Sound — 9
If you have heard the previous Sylosis release "Edge Of The Earth" then you do know exactly what you are getting from this 2012 release. It is a mixture of old school thrash metal with massive nods toward both modern and classic death metal it is clear to see they have a large and illustrious list of influences. However what they have managed to pull off with this album, much like their previous is to make a sound that is familiar yet also unique within the Metal genre as we know it to be. This down mostly to the vocalist and lead guitarist Josh Middleton who writes most of the bands music. As a Guitarist he is, in my view, one of the best in the world right now. This is clearly shown in his guitar work which while has flashy shredding tricks which you would expect also makes a very big point of also writing lead passages where it is all about the strength of the melody. It is a fantastic trait which a lot of people, including myself, feel a lot of modern metal music is sometimes missing. Furthermore the sound of this entire record is helped a great deal by being recorded mostly live, particularly the guitar, bass and drum parts. This seems like it was a deliberate move to make sure that the sound of the songs was a pure and realistic as they could possibly give. This is a good move as far as I am concerned because it means that the band are definitely able to reproduce their material in a live setting. The only thing I believe that the album is missing as compared to "Edge Of The Earth" is a fully instrumental track in the vein on "Where The Sky Ends" but that is just a personal preference.
Lyrics — 9
Going back to Josh Middleton again we look at the lyrics and vocals. He is still relatively new as a vocalist this only being his second album doing them. However there is a very distinct and big growth in not only ability to scream but also to sing clean vocals. There is a very bi indication of this on the albums 2nd track "Fear The World". The screams are very much as you would expect if you know this band: varied in style with good depth to them. However it is the clean vocals that surprise the most because while they certainly are not the most amazing clean ever laid down they are strong and convincing which is a very good sign for Middleton as an evolving vocalist. Furthermore the use of clean vocals is sparing and not overly frequent which, in my opinion makes it a very nice change of pace whenever it comes around. The lyrics are based on the ancient Greek myth of Orpheus and Eurydice. This alone shows great depth of writing ability and massive ambition to make a concept album of this type. Not being very familiar with the story I could not possibly comment on the accuracy to the original story but looking at this lyrics as a whole I can say that Josh Middleton has done a fantastic job making sure that each songs lyrics fit extremely well which each song.
Overall Impression — 9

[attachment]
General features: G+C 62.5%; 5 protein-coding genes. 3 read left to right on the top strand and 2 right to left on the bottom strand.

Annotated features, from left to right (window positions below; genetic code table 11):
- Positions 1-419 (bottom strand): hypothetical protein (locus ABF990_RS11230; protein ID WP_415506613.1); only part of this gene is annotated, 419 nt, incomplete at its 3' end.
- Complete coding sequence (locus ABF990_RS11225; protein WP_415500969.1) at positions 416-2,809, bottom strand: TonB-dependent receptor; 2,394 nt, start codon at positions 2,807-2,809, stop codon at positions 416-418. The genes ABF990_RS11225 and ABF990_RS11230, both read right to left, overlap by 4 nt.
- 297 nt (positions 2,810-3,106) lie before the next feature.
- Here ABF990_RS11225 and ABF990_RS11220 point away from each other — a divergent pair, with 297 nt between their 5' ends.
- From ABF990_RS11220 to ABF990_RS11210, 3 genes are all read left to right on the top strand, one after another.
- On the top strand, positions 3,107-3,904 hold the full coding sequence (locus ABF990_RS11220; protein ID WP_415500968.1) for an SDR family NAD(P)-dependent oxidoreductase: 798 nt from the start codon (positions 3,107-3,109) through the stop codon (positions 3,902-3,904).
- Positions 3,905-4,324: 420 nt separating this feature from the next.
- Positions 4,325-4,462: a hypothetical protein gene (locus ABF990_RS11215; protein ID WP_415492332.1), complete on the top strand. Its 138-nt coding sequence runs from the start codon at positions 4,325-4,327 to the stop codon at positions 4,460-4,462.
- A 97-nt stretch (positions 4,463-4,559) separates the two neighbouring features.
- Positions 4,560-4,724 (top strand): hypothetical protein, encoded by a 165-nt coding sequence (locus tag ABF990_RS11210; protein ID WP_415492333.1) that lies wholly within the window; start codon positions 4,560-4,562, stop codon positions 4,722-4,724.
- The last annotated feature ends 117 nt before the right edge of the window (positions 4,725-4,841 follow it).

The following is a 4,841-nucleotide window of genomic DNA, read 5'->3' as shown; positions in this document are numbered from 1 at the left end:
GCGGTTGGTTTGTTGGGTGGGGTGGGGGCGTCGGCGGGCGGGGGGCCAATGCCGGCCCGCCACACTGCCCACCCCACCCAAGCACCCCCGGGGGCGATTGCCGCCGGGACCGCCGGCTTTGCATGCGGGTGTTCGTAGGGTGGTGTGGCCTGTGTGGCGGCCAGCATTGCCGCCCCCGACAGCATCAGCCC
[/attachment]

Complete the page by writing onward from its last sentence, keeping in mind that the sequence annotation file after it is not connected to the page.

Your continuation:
1. "Out From Below" - This is an attention grabbing album opener. The brooding, foreshadowing nature of the intro which then grows into some massive thrash riffs show within the first 90 seconds that this album means business. Following this on is an extremely emphatic chorus, a tremendous guitar solo filled to the brim with both insane technical skill and strong melodic phrasing and a fantastic marching band-esque outro bring the album to life instantaneously. 2. "Fear The World" - Another intro using clean guitars building up to a tempo change giving you only seconds to rest after the relative insanity of the previous track. This track has the first use of clean vocals as part of the build to the songs main guitar solo. It is a very effective few phrases and is given added boot but also have harsh vocals backing it up. Furthermore the first half of the main guitar solo has tremendous feeling and passion behind it before it opens up to more technical phrasing. 3. "What Dwells Within" - The beginning of this song, whilst still in keeping with the thrash style the band are best known for comes across as almost a mixture of fast doom metal which is a very interesting idea. More of the same when it comes to riff but this song backs off the pace more frequently so's not to be overly similar to the two preceding songs. 4. "Behind The Sun" - The first song with a distorted guitar intro changes the impact of the song right from the off. One of the best parts of the song is the use of interesting cord progressions which stray away from the home key of G minor whilst being able to still smoothly progress. Furthermore I think the bridge leading to and including the main guitar solo is in multiple instances are excellent melodically. 5. "The River" - The use of the flowing river as a sound effect at the start of the song as well as the seemingly reversed acoustic guitar continue to show off this bands skill for foreboding, atmospheric intro's. The overall work of guitars and bass is where this song shines the most. The harmony solo in the middle of the track is also to be commended as it shows second guitarist Alex Bailey is now slouch either in terms of skill. 6. "Monolith" - The title track is an interesting track because as best I can tell after listening to it any times it seems to be based entirely around three musical ideas with slight variations around each of them. However despite this odd simplicity this song is a power house. Another which seems like it is based on both doom metal and death metal rather than thrash. 7. "Paradox" - One of the first tracks on the album to kick in with an instantly heavy intro, it does mark itself as different from the tracks in the album's first half. The strongest assets of this song are an absolutely thumping chorus, in which Middleton is able to combine are rough vocals with melodic phrasing to create a very powerful section, and a big resounding outro with a nice fade out effect. 8. "A Dying Vine" - A simple but undeniably thrash metal riff gets this song started with little to no fuss. It barrels along changing tempo more than once, then changes the key during the guitar solo. This is probably the least memorable song on the album. At least until the outro were it brings in acoustic guitars playing patterns that are both forward and reversed. A surprising redeeming feature but a welcome one. 9. "All Is Not Well" - That opening riff is an absolute sledgehammer with it's simplicity and bulk. However despite it's beefy nature it's not the heaviest part of the song, that being the 4 bar pattern at the end of chorus which features some of the best use of Sylosis's lower power chord riffs which reduce the need for down tuning or using guitars with extra strings. This song is one of those that slowly beats you down rather than at the frenetic pace of the large majority of this record goes at. 10. "Born Anew" - The most musically intense intro on the CD sets up for a fast frenetic pace but at no stage does it go that way. It's groovy track showing off the skill of the vocalist as a screamer more than at any other point on this album. The bridge of the song is built up nicely to a sensational guitar solo. This being the shortest song on the album it almost ends before you would expect it to and that is something that always catches me out. However that is not to say I wish that song had been longer. 11. "Enshrined" - The last official song on the album stats with a foreboding intro and is followed with perhaps the heaviest and most thrashy riffs on the whole. The massive impact of the first half of this song is so awfully intense you can feel yourself being swept along in it's roller-coaster of tempo changes and mood whiplash about 3 minutes in. The clean vocals are big plus point in this song. It shows a massive low sitting clean vocal and a fantastic use of dynamics to snap the listener back into the end of the song. 12. Secret Track - If you leave this track alone after about 10 minutes after it has faded this acoustic track starts in it's place. And it is something to behold. Beautifully sung and fantastically arranged it shows a writing skill that this band have up until now yet to show. Following on from a couple of verses and choruses it actually breaks into a slower version of the intro from 'Out From Below' which brings this massive album to a close. If I had to pick a best track from this album I would have to pick either the opener "Out From Below" or "Paradox". As far as I am concerned they both show Josh Middleton as a Heavy Metal song writer who I believe is simply operating on a different plane to his modern peers and is rivaling some of the greatest thrash metal writers of all such as James Hetfield of Metallica and Scott Ian of Anthrax. However to see he could do this on his own is ridiculous as the rest of the band, who could almost go unnoticed sometimes are also 3 very special musicians. Alex Bailey (Rhythm Guitar), Carl Parnell (Bass) and Rob Callard (Drums) are the glue that holds the songs together and without them I don't think this record and the songs on it would be half as good as it is. Before this album I would have said Sylosis were the best young metal band in the UK and had the potential to break out but they needed an album of immense quality. What they have done with Monolith is exceed my expectations like I could have never imagined. The technical skill, song writing ability and the ambition that this band are showing, as well as their intense live shows is just a sign that in my opinion this is the best active and upcoming Metal band on the planet right now. If they can follow this album up, who knows what this band can achieve.